The Michigan Spinal Cord Injury Association, is a 501(c)(3) organization with the purpose of enhancing and empowering the lives of those with spinal cord injury and disease through advocacy, education and research. This a statewide resource center dedicated to providing members with a portal to available community resources, spinal cord injury support groups, and events.
Founded by a mother whose daughter was killed by a drunk driver, Mothers Against Drunk Driving® (MADD) is the nation’s largest nonprofit working to protect families from drunk driving and underage drinking. One of the largest victim services organizations in the U.S., MADD also supports drunk and drugged driving victims and survivors serving one person every 9 minutes at no charge. So long as drunk driving impacts our families and friends, MADD’s goal is to increase the number of victims and survivors served, and to continually improve the quality of those services. Click on Victim Services to learn more about finding support and understanding victims’ rights.
FamilyCare America, Inc. created this as a free online source of articles, forms, checklists and links directed toward helping educate and support caregivers in all situations. The Checklists and Forms section provides particularly useful aids in making informed decisions about housing, money, and health issues that apply to all caregivers.
This group, formed as an outgrowth of work done by advocates working for Ralph Nader and the National Gray Panthers, provides information on federal and state regulatory and legislative policy geared toward improving long-term-care facilities. The Information Library offers resources on common issues for families and caregivers regarding long-term care including specialized information for consumers, family members, and advocates to support decisions in selecting a nursing home, getting quality care, understanding residents’ rights, and tips for family involvement.
Appointed by the President of the United States, this council exists to advocate for disability rights and legislation. This website keeps you informed of programs designed to foster a more accessible society. Here you’ll find reports and newsletters about ongoing research, new legislative initiatives as well as meetings and events dedicated to creating national policies on disability.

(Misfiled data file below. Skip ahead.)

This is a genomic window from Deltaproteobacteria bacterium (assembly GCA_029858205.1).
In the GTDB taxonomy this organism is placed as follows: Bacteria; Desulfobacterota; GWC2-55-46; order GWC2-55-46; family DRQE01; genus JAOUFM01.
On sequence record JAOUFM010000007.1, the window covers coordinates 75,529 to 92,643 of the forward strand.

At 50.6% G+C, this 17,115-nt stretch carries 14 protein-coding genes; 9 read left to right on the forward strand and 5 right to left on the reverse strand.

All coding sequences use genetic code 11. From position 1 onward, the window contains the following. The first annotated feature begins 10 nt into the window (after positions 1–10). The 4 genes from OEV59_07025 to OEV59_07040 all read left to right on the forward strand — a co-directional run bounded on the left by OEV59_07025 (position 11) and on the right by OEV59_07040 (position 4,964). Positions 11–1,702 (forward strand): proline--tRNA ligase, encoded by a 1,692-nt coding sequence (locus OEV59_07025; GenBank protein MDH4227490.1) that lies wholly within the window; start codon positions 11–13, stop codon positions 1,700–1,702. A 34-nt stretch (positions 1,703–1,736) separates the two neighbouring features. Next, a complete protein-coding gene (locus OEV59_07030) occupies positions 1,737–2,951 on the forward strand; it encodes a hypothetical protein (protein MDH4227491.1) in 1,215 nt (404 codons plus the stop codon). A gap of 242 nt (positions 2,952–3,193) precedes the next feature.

As a membership organization, the NCIL advances independent living and the rights of people with disabilities through consumer-driven advocacy. The NCIL envisions a world in which people with disabilities are valued equally and participate fully. It was founded to embody the values of disability culture and Independent Living philosophy, which creates a new social paradigm and emphasizes that people with disabilities are the best experts on their own needs, that they have crucial and valuable perspective to contribute to society, and are deserving of equal opportunity to decide how to live, work, and take part in their communities.
The National Disability Rights Network’s goal is to give people with disabilities an equal opportunity to succeed in society. The site offers legal information and tips on how to be an effective advocate by providing fact sheets and court cases as examples as well as a list of common acronyms and terms to help clarify the legal jargon and abbreviations. The Network is the largest provider of legally based advocacy services to people with disabilities in the United States.
The mission of the National Spinal Cord Injury Association – Southeastern Wisconsin Chapter is to assist people who have some degree of paralysis through injury or disease with a goal of returning them to a life of dignity, self-confidence and independence in a community that is all inclusive.
The North Carolina Spinal Cord Injury Association aims to enable people with spinal cord injury and disease to achieve their highest level of independence, health, and personal fulfillment by providing resources, services, and peer support. The Association’s event calendar provides additional opportunities for active community involvement.